1. The “Symbolism” of having Obama on the scene in Louisiana.
Many in the media have criticized the president for not spending more time on the site (or nearby) the oil well leak in Louisiana. His or any president’s physical presence for symbolic purposes argues for an “empty” symbolism. There is nothing he can do by being there that he cannot do from his office or wherever he might be pursuing his agenda. Further, it is a distraction. Imagine the disruption created by the Secret Service, his aides, and the enhanced press coverage and tell me how this contributes to dealing with this leak. I am not opposed to symbolism that has real content: his presence at Memorial Day services honoring deceased veterans is a perfect example. It is only symbolic; he can’t do anything more than make a speech, present a wreath, comfort a family or take some other entirely symbolic action yet, as Commander-in-Chief, it is proper that he do these things and do them well.
There was little about the Bush administration that I admired but one thing I did admire was that the president held back, for whatever reasons, from intruding himself where the only reason for his presence was symbolic and press coverage. When the crew that had been held by China after its surveillance plane crashed was released and returned home, a perfect opportunity for the president to dominate press cove,rage and be seen in a good light without cost to him, he declined and let the arrival be a family reunion event, exercising restraint I admired. I was not so enthusiastic about his Air Force One flyover of the Katrina damage and can see how he might have landed at some distance and taken a helicopter view without creating the full distraction of an on-site visit. But, as he did it or as he might have done it, I have to approve his not putting himself in the middle of a serious civil emergency for the purpose of empty symbolism.
The media disappoints me for its endorsement of empty symbolism and “the optics” of Obama’s behavior. I fully support freedom of speech and press but I do believe both freedoms imply real introspection for all of us who enjoy them and in this case, I find it hard to believe that this concern about symbolic action and optics is anything more than self-serving. These very terms are the stuff of internal media considerations (an “echo chamber” of its own), not problem-solving or public policy.A thoughtful press would educate its public to abjure empty symbolism, not embrace it.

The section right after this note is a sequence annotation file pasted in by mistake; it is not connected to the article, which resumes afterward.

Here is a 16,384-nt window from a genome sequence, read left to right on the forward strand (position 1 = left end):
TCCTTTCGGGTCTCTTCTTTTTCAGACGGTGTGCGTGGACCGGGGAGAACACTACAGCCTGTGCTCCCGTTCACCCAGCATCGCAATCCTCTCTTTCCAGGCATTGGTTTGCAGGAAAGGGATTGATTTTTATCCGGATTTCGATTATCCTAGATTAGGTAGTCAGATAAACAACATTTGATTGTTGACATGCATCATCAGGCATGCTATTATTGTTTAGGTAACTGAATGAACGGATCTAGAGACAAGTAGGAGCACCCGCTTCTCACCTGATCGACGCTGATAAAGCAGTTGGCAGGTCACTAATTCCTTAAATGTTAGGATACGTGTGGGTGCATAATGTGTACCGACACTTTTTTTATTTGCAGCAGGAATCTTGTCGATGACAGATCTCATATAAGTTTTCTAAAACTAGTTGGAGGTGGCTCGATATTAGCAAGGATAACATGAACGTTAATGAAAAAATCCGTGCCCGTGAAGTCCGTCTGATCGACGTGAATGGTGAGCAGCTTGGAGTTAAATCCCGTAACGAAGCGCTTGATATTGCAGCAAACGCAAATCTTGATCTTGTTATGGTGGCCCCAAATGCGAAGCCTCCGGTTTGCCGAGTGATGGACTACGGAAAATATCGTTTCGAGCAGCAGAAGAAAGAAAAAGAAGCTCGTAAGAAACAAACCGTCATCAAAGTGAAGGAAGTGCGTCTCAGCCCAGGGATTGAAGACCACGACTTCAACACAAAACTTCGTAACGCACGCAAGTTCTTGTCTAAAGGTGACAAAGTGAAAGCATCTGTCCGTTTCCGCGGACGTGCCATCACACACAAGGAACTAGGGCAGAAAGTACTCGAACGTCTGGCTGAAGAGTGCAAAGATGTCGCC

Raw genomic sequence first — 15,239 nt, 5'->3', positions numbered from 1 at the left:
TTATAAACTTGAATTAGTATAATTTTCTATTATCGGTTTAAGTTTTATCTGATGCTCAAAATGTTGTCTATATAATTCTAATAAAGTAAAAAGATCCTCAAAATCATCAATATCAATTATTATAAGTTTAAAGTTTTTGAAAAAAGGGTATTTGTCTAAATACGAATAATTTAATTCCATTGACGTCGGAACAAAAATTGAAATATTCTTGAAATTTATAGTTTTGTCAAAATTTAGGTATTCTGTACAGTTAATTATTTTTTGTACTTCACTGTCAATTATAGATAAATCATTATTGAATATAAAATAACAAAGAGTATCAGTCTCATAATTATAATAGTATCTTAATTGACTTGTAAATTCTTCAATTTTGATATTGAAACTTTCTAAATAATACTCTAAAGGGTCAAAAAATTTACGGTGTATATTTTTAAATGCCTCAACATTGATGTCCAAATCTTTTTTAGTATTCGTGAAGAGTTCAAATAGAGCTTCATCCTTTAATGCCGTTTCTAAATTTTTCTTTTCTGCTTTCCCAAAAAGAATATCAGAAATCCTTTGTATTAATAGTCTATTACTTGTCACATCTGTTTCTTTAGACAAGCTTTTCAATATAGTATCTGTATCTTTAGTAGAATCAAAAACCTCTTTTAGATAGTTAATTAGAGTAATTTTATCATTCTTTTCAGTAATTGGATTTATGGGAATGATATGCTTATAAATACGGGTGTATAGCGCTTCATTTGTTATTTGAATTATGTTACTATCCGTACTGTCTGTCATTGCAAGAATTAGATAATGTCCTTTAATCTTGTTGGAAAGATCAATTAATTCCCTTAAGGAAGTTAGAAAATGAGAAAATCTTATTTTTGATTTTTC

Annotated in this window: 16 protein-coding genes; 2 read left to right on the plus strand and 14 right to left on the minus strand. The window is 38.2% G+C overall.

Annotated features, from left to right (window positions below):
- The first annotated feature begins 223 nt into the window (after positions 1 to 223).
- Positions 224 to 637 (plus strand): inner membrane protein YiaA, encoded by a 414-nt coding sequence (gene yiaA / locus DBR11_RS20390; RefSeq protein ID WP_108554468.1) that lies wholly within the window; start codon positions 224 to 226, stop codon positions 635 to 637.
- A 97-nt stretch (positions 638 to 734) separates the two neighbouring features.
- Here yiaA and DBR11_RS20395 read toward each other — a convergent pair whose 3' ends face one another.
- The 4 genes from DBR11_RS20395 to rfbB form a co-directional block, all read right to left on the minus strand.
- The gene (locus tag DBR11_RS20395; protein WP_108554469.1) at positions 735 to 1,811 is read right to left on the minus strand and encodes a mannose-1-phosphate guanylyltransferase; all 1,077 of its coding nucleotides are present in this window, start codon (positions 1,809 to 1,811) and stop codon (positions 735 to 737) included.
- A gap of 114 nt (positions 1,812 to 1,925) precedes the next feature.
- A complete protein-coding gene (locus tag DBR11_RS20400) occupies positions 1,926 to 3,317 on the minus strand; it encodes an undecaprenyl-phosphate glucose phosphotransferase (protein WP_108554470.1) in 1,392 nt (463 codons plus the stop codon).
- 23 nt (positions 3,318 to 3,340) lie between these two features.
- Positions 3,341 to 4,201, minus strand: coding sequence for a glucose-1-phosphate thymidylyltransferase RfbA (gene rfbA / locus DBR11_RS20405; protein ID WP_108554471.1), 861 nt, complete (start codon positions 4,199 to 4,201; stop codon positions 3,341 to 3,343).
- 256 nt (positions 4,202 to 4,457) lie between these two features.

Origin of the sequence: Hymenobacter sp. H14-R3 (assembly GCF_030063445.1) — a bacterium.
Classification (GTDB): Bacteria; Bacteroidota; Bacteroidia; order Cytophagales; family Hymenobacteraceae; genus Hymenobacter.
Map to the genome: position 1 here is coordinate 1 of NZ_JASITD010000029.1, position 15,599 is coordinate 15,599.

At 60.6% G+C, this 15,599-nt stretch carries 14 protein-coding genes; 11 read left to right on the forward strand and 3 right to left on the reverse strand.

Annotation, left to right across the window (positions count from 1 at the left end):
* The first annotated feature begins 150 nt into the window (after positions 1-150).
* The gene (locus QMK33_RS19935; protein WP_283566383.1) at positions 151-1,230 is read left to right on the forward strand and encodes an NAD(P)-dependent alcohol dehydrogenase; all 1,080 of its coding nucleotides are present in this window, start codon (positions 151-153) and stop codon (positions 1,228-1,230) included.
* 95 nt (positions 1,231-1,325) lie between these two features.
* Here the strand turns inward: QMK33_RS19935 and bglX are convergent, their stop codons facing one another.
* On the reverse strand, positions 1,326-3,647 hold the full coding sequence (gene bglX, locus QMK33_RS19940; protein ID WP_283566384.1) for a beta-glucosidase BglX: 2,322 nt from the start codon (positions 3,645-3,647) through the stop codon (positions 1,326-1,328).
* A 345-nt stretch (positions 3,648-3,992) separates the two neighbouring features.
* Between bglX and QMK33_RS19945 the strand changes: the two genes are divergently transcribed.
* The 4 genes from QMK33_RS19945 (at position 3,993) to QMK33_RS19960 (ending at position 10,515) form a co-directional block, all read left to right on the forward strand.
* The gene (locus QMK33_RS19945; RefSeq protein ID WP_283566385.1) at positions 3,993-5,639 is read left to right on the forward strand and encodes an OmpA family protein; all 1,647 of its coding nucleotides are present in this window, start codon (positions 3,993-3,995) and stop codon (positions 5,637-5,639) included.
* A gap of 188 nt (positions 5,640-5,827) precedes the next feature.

2. Government takeover of oil clean-up, removing BP.
There is a whole agglomeration of ideas in this notion. One is anger at BP’s not having as good a plan to deal with a tragedy as it had to drill the well in the first place. There is little acknowledgement that something of this character has much less instructive precedent than does successful oil drilling. BP may have not prepared as much as it should have, that is a question to be answered later (another dissent, infra.) but no sensible person believes that BP wanted this or wants the current crisis and the role it plays in it. Whatever the extent of BP’s liability, BP and its contractors have more knowledge of this site and situation than any new contractors the government might hire. (Its worth noting that there are not a plethora of companies with experience in this kind of work so the government’s choices of other companies would be limited at best.) Removing that store of hands-on knowledge and requiring new contractors to start from scratch would almost certainly delay a solution. For purposes of dealing with this situation the government and BP are “joined at the hip” and need to be. We must let anger, punitive action and liability issues follow a solution.